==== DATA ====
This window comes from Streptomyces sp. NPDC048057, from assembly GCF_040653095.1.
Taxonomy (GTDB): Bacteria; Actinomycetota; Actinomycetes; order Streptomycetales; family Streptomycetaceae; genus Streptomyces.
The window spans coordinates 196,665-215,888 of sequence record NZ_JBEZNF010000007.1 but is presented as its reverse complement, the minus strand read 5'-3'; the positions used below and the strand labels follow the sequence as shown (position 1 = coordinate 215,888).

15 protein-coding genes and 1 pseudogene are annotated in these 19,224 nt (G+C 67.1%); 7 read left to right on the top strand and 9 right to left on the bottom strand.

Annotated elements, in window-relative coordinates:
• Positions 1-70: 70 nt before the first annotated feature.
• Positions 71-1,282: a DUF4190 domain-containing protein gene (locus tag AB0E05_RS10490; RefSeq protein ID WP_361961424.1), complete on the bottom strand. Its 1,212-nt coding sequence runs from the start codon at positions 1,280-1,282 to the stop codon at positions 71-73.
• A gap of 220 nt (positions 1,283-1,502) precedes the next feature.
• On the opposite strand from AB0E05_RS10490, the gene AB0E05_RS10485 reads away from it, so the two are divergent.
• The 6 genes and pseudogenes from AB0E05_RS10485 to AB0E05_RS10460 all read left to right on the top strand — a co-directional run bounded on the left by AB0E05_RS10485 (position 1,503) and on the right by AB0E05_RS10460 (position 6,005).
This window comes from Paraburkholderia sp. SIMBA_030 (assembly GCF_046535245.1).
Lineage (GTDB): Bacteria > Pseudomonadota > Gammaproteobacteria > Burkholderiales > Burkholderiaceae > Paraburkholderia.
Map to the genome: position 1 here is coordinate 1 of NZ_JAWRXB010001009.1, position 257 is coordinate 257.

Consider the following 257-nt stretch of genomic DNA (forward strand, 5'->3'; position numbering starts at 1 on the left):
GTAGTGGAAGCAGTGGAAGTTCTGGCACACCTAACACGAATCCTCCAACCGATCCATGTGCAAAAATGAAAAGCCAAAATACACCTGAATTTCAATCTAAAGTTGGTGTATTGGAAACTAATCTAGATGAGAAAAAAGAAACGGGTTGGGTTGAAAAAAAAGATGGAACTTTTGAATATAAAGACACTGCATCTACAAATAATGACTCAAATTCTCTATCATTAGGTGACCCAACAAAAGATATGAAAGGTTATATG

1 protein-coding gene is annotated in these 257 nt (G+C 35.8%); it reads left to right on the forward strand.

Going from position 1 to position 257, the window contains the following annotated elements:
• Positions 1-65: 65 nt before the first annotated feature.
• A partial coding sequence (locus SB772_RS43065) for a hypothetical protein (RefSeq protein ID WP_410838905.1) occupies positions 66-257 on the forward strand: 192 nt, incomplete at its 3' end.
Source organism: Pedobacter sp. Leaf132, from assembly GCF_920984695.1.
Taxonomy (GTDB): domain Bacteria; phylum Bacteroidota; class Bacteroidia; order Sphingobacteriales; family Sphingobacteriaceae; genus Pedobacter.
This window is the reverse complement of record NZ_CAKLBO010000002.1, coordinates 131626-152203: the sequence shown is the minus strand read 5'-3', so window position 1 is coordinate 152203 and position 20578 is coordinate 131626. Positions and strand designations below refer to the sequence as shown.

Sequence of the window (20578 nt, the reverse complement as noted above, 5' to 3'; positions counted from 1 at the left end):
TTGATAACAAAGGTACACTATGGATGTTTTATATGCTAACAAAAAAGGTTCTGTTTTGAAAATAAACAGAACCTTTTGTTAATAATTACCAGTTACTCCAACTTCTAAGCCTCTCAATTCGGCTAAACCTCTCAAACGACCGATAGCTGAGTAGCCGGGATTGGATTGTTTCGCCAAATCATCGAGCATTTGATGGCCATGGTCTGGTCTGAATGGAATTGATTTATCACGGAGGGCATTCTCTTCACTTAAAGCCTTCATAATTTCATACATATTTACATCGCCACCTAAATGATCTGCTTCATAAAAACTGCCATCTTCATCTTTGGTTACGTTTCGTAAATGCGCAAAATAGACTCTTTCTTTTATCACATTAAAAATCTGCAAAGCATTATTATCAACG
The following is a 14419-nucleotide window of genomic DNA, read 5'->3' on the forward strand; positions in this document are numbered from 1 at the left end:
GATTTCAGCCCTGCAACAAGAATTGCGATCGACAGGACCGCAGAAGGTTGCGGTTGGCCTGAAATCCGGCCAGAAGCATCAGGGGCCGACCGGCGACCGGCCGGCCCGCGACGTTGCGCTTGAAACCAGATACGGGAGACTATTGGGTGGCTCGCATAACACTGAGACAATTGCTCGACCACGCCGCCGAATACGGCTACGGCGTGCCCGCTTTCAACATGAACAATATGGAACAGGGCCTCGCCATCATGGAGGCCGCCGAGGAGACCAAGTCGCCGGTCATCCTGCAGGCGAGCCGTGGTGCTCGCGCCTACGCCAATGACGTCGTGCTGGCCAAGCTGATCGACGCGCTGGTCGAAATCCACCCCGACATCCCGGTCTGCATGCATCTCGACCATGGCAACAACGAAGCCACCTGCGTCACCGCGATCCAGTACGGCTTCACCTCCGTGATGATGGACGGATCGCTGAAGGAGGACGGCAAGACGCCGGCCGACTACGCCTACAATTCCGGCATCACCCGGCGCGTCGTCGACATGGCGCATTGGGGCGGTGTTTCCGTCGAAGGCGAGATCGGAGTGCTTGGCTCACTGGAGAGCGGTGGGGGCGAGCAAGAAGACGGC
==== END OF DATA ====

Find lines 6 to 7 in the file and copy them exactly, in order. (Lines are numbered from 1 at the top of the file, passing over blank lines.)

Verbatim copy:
• Positions 1-70: 70 nt before the first annotated feature.
• Positions 71-1,282: a DUF4190 domain-containing protein gene (locus tag AB0E05_RS10490; RefSeq protein ID WP_361961424.1), complete on the bottom strand. Its 1,212-nt coding sequence runs from the start codon at positions 1,280-1,282 to the stop codon at positions 71-73.